May 27, 2008
5, 4, 3, 2, 1, action! As the NSLS User Administrator, Kathy Nasta manages user services, prepares statistics for DOE, and plans workshops including the Annual Users' Meeting. Now, Nasta also puts her newly discovered news anchorwoman skills to good use after-hours as a co-host of the Long Island Pine Barrens Society television show. Alongside Dick Amper, the Society's Executive Director, Nasta interviews local legislators and civic group leaders to focus on the importance of protecting drinking water and preserving open space in Suffolk County through the preservation of the Long Island Pine Barrens.
Nasta recalls feeling "a little intimidated," before recording her first episode in April 2007, but said she now feels much more comfortable in front of the camera after hosting more than 12 episodes. Nasta's featured guests have included New York State Assemblyman Steve Englebright and Senator Kenneth LaValle, Mel Morris and Ken White of BNL's Office of Educational Programs, and Ron Lupski, President of Save the Forge River, Inc. These guests to the show discuss topics such as drinking water protection, transportation, energy, organic landscaping and agriculture, farmland preservation, citizen court cases, and more.
Concerned by the threat of both too much residential and commercial development, Nasta said, "We need to preserve the Pine Barrens before they are all cemented over." According to New York State's Central Pine Barrens Joint Planning and Policy Commission, the Pine Barrens region occupies nearly 102,500 acres in the towns of Brookhaven, Riverhead, and Southampton. The region sits atop a portion of Long Island's federally designated sole-source drinking water aquifer and the Pine Barrens Society declares that the region, "boast[s] the greatest diversity of plant and animal species anywhere in the state of New York."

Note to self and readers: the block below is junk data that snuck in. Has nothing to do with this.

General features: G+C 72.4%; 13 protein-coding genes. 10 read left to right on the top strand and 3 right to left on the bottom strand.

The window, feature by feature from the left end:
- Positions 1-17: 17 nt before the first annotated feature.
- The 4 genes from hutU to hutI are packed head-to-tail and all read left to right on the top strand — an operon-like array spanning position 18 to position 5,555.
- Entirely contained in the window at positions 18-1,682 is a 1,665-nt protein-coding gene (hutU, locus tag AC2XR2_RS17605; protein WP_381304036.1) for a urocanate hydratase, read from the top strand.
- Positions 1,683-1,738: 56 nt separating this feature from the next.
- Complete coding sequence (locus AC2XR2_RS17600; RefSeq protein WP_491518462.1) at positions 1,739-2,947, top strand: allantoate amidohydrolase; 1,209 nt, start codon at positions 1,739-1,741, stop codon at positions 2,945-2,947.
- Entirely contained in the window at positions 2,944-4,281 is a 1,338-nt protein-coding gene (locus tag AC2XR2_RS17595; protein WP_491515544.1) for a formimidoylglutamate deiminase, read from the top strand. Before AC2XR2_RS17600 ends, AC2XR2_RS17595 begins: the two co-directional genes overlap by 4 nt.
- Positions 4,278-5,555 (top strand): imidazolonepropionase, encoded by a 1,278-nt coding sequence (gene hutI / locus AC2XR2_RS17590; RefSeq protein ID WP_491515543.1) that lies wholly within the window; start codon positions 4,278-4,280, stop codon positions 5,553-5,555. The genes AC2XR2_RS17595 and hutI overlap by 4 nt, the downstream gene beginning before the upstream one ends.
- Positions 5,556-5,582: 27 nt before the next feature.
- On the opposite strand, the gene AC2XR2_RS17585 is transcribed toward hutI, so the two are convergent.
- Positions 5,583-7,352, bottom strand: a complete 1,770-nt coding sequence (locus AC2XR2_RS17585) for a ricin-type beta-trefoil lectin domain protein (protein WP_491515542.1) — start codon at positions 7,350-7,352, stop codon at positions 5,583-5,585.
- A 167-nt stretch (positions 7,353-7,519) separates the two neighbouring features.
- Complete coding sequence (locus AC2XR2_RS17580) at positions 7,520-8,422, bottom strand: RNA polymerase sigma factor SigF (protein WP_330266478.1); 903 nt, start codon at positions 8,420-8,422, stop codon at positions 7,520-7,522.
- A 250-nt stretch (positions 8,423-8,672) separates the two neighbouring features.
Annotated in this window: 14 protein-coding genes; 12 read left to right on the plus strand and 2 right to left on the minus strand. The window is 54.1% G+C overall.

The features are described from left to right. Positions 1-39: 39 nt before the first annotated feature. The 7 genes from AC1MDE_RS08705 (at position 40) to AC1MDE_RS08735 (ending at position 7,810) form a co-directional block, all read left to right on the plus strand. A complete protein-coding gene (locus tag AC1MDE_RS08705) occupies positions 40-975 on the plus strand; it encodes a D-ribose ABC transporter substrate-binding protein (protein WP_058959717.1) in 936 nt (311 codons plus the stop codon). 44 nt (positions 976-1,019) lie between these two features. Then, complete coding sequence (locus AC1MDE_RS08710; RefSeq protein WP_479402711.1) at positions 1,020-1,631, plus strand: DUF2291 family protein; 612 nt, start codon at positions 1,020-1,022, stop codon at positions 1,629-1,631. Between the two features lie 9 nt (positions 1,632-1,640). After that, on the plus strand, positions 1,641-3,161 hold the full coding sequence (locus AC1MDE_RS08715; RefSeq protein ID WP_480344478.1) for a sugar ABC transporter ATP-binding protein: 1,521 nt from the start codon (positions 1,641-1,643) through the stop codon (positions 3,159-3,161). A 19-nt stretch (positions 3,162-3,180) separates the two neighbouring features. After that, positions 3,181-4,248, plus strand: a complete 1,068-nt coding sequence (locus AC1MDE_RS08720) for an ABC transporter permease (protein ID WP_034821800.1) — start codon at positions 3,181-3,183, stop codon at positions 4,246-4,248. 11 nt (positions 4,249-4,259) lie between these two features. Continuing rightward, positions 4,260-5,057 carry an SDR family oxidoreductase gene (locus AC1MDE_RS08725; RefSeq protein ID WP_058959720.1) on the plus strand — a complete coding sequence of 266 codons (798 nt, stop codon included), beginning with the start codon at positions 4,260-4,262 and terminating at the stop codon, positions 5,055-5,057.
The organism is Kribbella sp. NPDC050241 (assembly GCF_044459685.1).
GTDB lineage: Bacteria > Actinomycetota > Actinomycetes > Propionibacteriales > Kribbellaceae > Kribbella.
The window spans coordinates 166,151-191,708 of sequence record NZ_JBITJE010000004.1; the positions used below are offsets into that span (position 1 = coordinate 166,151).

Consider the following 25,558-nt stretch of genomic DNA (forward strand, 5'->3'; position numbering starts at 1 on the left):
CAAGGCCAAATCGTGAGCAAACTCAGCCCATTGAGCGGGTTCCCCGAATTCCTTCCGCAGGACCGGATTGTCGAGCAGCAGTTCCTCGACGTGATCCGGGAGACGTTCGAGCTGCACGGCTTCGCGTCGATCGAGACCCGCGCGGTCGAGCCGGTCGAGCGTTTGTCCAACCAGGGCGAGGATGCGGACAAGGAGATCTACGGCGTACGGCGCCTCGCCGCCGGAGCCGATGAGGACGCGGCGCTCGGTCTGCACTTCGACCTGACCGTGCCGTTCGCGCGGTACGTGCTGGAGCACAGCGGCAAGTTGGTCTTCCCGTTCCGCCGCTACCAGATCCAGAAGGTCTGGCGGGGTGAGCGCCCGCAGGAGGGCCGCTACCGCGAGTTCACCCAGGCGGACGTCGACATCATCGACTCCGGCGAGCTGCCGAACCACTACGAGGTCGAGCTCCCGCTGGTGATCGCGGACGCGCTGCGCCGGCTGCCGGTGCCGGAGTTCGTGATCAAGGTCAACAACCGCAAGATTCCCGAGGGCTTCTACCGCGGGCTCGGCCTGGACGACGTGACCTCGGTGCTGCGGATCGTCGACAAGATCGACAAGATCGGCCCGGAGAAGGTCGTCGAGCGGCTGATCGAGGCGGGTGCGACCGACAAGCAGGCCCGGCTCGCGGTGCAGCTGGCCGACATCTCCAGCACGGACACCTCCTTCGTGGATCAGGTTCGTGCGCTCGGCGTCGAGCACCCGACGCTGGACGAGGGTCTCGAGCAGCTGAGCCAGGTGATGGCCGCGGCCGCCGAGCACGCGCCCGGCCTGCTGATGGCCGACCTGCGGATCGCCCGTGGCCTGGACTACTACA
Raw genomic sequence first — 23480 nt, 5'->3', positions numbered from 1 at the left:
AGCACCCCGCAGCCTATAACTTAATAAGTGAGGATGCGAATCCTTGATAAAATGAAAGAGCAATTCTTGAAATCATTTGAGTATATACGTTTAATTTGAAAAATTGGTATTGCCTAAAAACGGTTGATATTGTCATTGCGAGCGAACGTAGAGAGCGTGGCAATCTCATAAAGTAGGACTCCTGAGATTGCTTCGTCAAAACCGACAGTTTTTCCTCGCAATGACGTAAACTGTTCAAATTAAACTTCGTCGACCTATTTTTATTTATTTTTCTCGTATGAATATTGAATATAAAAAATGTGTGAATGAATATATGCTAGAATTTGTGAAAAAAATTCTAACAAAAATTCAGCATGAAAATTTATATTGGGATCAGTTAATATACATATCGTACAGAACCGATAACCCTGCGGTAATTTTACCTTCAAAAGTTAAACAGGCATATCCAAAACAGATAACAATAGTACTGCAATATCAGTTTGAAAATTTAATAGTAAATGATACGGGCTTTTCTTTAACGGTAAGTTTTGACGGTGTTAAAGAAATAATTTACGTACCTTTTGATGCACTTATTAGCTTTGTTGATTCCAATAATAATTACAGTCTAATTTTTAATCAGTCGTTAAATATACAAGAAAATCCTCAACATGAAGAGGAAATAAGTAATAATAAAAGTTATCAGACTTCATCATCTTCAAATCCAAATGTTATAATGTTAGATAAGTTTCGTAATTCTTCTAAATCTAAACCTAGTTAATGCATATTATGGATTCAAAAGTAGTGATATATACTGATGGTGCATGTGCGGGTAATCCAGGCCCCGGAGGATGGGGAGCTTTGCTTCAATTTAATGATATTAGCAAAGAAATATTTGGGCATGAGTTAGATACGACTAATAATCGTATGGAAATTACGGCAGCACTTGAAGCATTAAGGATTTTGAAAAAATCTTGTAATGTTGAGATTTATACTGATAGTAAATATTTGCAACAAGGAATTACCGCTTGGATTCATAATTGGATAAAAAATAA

Kathy Nasta on the set of the Long Island Pine Barrens Society television show with guest, NY State Senator Kenneth LaValle (center), and co-host, Dick Amper (right).
As developers provide the residents and visitors of Long Island with new homes and closer locations at which to shop, the Pine Barrens Society does not intend to block or prohibit development-the hope is to establish a balance of development and preservation. Nasta recalls advice from a local resident who, to Nasta's surprise, told her, "Don't preserve everything, we need homes too." Nasta realized that "it's a bit of a challenge. We may need to build on some areas but there are certain more 'threatened' areas."
"Education is a big part of it," the anchorwoman stated. Nasta has a Master's degree in elementary education and served for four years as Coordinator at BNL's Science Learning Center, where she developed programs, taught children, and ran teacher workshops. She applies her experiences as an educator to teach her viewers about the importance of the Pine Barrens and other environmental issues on Long Island.
"We don't have a long time to go before there won't be much open space left on Long Island," Nasta said. But thanks to her and others' work with The Long Island Pine Barrens Society, members of local communities will be more aware of the environmental impact of their decisions. See Nasta on the monthly show on Cablevision's Channel 20. The show airs twice a week in most areas of Suffolk County; check your local listing for day and time.
For more information, visit the Long Island Pine Barrens Society Web site: www.pinebarrens.org.
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2008-454 | INT/EXT | Media & Communications Office
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